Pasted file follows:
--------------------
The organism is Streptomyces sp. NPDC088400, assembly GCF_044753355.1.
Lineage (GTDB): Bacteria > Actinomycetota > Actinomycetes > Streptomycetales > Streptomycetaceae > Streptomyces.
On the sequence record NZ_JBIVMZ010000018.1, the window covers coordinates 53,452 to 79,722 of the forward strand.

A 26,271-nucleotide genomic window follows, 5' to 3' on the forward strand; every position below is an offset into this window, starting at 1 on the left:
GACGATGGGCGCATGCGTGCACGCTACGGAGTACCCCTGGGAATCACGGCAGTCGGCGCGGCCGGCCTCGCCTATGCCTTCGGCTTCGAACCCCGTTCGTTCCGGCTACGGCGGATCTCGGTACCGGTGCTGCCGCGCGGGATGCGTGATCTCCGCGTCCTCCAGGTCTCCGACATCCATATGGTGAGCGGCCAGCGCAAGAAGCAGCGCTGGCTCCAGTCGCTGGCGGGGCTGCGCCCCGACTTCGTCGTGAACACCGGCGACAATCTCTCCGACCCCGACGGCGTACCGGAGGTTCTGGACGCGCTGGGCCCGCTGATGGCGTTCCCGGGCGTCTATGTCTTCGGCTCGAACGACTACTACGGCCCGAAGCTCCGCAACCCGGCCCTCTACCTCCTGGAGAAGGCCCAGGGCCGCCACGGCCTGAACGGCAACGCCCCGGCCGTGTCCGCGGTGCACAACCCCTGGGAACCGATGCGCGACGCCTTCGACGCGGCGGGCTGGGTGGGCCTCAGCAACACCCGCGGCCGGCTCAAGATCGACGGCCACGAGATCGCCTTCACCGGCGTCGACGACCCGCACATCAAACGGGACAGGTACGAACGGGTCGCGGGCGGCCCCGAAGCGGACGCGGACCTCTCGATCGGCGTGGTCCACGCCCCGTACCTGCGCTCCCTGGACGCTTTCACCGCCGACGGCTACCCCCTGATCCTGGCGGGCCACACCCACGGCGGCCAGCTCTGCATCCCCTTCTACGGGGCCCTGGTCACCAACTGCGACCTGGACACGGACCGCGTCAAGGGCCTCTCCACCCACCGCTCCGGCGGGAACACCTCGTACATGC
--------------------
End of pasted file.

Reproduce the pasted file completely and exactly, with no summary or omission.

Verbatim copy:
The organism is Streptomyces sp. NPDC088400, assembly GCF_044753355.1.
Lineage (GTDB): Bacteria > Actinomycetota > Actinomycetes > Streptomycetales > Streptomycetaceae > Streptomyces.
On the sequence record NZ_JBIVMZ010000018.1, the window covers coordinates 53,452 to 79,722 of the forward strand.

A 26,271-nucleotide genomic window follows, 5' to 3' on the forward strand; every position below is an offset into this window, starting at 1 on the left:
GACGATGGGCGCATGCGTGCACGCTACGGAGTACCCCTGGGAATCACGGCAGTCGGCGCGGCCGGCCTCGCCTATGCCTTCGGCTTCGAACCCCGTTCGTTCCGGCTACGGCGGATCTCGGTACCGGTGCTGCCGCGCGGGATGCGTGATCTCCGCGTCCTCCAGGTCTCCGACATCCATATGGTGAGCGGCCAGCGCAAGAAGCAGCGCTGGCTCCAGTCGCTGGCGGGGCTGCGCCCCGACTTCGTCGTGAACACCGGCGACAATCTCTCCGACCCCGACGGCGTACCGGAGGTTCTGGACGCGCTGGGCCCGCTGATGGCGTTCCCGGGCGTCTATGTCTTCGGCTCGAACGACTACTACGGCCCGAAGCTCCGCAACCCGGCCCTCTACCTCCTGGAGAAGGCCCAGGGCCGCCACGGCCTGAACGGCAACGCCCCGGCCGTGTCCGCGGTGCACAACCCCTGGGAACCGATGCGCGACGCCTTCGACGCGGCGGGCTGGGTGGGCCTCAGCAACACCCGCGGCCGGCTCAAGATCGACGGCCACGAGATCGCCTTCACCGGCGTCGACGACCCGCACATCAAACGGGACAGGTACGAACGGGTCGCGGGCGGCCCCGAAGCGGACGCGGACCTCTCGATCGGCGTGGTCCACGCCCCGTACCTGCGCTCCCTGGACGCTTTCACCGCCGACGGCTACCCCCTGATCCTGGCGGGCCACACCCACGGCGGCCAGCTCTGCATCCCCTTCTACGGGGCCCTGGTCACCAACTGCGACCTGGACACGGACCGCGTCAAGGGCCTCTCCACCCACCGCTCCGGCGGGAACACCTCGTACATGC